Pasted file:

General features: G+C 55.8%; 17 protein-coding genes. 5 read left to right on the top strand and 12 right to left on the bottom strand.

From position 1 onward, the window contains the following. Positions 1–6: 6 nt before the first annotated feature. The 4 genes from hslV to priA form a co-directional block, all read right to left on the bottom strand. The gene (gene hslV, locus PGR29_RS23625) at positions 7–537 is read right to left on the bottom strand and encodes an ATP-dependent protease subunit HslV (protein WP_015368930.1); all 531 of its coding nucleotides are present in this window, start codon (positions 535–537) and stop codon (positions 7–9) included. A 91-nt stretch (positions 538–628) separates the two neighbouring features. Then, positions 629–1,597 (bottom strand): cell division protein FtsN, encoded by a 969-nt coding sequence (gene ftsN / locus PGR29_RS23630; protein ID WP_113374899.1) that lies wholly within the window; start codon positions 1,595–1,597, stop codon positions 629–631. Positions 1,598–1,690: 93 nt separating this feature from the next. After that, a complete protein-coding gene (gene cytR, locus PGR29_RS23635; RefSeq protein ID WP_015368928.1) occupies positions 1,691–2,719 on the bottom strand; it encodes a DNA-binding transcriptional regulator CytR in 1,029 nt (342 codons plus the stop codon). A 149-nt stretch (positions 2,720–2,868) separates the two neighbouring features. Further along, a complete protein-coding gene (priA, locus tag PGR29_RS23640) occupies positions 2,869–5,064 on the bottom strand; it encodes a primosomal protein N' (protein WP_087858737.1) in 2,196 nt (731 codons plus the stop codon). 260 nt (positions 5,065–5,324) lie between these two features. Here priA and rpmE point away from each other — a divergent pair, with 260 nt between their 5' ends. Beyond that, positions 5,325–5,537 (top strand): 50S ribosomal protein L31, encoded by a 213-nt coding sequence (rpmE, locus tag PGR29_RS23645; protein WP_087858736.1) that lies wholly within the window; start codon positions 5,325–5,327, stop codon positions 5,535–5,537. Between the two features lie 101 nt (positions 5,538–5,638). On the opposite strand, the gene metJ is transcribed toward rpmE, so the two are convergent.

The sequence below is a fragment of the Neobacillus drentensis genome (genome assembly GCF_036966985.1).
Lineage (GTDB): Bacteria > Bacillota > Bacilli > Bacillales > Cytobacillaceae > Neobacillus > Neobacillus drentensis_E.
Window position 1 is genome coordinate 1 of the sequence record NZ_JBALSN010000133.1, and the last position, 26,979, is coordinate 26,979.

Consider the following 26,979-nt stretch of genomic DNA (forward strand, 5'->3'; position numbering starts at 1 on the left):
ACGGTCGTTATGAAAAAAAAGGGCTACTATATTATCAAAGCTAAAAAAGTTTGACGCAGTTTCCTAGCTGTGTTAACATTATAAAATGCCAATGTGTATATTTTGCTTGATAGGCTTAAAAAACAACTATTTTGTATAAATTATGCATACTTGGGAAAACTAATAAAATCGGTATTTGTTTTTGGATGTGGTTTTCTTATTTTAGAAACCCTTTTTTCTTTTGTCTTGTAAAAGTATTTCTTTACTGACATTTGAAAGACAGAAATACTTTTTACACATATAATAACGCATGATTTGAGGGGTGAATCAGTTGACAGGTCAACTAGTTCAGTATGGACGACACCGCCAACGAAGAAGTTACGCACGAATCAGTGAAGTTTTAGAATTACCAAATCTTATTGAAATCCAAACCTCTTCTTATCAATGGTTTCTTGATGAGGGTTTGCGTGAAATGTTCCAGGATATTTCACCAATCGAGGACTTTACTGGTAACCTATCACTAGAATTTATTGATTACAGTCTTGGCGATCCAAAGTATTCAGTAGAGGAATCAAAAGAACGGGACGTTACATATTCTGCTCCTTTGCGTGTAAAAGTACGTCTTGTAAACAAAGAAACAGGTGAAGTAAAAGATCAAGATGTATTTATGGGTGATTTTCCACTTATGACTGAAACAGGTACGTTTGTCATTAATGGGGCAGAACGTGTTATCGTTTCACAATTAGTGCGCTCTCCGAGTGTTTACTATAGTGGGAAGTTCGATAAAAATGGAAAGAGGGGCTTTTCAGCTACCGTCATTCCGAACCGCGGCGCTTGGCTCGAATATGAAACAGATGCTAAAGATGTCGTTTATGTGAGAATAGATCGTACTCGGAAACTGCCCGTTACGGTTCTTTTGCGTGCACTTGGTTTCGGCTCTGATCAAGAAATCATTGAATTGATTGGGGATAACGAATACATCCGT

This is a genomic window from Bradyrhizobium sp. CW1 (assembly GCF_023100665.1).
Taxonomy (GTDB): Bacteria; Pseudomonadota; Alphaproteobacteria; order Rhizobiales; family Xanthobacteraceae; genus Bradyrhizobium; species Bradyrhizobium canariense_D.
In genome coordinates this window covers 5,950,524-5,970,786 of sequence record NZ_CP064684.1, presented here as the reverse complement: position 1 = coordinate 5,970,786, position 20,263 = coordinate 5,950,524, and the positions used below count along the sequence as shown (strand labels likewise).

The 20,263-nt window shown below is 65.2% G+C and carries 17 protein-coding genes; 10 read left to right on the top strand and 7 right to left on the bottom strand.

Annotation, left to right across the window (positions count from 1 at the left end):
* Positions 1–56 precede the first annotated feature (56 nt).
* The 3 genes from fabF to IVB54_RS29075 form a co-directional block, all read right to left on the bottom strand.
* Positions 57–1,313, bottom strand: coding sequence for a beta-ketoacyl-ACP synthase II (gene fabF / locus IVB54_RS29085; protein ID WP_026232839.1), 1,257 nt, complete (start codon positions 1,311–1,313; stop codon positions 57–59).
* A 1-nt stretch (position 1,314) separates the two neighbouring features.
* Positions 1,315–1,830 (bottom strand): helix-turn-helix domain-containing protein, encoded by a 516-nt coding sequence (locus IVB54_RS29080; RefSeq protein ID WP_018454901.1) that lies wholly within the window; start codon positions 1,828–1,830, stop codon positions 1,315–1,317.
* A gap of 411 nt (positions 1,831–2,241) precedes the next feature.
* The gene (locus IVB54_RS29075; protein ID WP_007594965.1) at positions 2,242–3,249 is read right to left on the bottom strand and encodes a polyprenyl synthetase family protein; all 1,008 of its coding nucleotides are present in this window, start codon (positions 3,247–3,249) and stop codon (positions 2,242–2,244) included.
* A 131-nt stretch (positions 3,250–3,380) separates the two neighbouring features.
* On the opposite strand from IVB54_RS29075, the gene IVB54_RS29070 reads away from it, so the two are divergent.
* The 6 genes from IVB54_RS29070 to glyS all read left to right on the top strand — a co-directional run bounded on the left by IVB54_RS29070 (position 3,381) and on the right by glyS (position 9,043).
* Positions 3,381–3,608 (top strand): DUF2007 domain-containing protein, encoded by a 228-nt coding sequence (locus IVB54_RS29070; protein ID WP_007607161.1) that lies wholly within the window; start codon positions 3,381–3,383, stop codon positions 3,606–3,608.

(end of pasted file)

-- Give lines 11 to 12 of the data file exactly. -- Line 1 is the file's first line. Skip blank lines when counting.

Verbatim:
The 20,263-nt window shown below is 65.2% G+C and carries 17 protein-coding genes; 10 read left to right on the top strand and 7 right to left on the bottom strand.

Annotation, left to right across the window (positions count from 1 at the left end):